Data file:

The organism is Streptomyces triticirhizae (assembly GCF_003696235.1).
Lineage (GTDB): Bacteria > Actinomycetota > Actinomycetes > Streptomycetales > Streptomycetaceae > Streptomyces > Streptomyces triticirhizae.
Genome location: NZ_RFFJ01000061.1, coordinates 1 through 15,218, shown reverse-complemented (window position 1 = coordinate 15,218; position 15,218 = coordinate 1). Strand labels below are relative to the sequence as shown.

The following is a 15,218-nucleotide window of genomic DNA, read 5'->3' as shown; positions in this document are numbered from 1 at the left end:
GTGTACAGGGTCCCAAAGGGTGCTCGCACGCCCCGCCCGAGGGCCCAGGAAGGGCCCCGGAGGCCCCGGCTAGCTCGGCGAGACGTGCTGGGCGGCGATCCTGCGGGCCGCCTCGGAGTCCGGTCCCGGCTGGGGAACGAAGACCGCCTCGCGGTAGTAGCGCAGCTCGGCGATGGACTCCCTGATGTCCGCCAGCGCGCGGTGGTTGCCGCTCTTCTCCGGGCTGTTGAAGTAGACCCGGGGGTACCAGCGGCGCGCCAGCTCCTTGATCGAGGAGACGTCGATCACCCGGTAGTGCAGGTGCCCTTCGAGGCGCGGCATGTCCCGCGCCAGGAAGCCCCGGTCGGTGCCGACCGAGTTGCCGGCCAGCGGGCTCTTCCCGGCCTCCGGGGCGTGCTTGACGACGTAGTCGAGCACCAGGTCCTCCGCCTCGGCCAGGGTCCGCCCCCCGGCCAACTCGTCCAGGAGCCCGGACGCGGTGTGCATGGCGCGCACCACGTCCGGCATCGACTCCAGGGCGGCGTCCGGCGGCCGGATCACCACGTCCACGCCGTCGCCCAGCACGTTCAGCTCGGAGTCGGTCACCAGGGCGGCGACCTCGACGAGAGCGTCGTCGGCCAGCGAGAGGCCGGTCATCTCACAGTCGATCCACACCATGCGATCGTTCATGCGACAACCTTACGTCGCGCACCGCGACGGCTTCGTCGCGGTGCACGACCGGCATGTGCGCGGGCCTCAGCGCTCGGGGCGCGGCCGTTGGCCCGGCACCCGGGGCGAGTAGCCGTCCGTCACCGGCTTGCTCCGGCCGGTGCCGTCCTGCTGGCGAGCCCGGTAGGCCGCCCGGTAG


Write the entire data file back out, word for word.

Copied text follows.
The organism is Streptomyces triticirhizae (assembly GCF_003696235.1).
Lineage (GTDB): Bacteria > Actinomycetota > Actinomycetes > Streptomycetales > Streptomycetaceae > Streptomyces > Streptomyces triticirhizae.
Genome location: NZ_RFFJ01000061.1, coordinates 1 through 15,218, shown reverse-complemented (window position 1 = coordinate 15,218; position 15,218 = coordinate 1). Strand labels below are relative to the sequence as shown.

The following is a 15,218-nucleotide window of genomic DNA, read 5'->3' as shown; positions in this document are numbered from 1 at the left end:
GTGTACAGGGTCCCAAAGGGTGCTCGCACGCCCCGCCCGAGGGCCCAGGAAGGGCCCCGGAGGCCCCGGCTAGCTCGGCGAGACGTGCTGGGCGGCGATCCTGCGGGCCGCCTCGGAGTCCGGTCCCGGCTGGGGAACGAAGACCGCCTCGCGGTAGTAGCGCAGCTCGGCGATGGACTCCCTGATGTCCGCCAGCGCGCGGTGGTTGCCGCTCTTCTCCGGGCTGTTGAAGTAGACCCGGGGGTACCAGCGGCGCGCCAGCTCCTTGATCGAGGAGACGTCGATCACCCGGTAGTGCAGGTGCCCTTCGAGGCGCGGCATGTCCCGCGCCAGGAAGCCCCGGTCGGTGCCGACCGAGTTGCCGGCCAGCGGGCTCTTCCCGGCCTCCGGGGCGTGCTTGACGACGTAGTCGAGCACCAGGTCCTCCGCCTCGGCCAGGGTCCGCCCCCCGGCCAACTCGTCCAGGAGCCCGGACGCGGTGTGCATGGCGCGCACCACGTCCGGCATCGACTCCAGGGCGGCGTCCGGCGGCCGGATCACCACGTCCACGCCGTCGCCCAGCACGTTCAGCTCGGAGTCGGTCACCAGGGCGGCGACCTCGACGAGAGCGTCGTCGGCCAGCGAGAGGCCGGTCATCTCACAGTCGATCCACACCATGCGATCGTTCATGCGACAACCTTACGTCGCGCACCGCGACGGCTTCGTCGCGGTGCACGACCGGCATGTGCGCGGGCCTCAGCGCTCGGGGCGCGGCCGTTGGCCCGGCACCCGGGGCGAGTAGCCGTCCGTCACCGGCTTGCTCCGGCCGGTGCCGTCCTGCTGGCGAGCCCGGTAGGCCGCCCGGTAG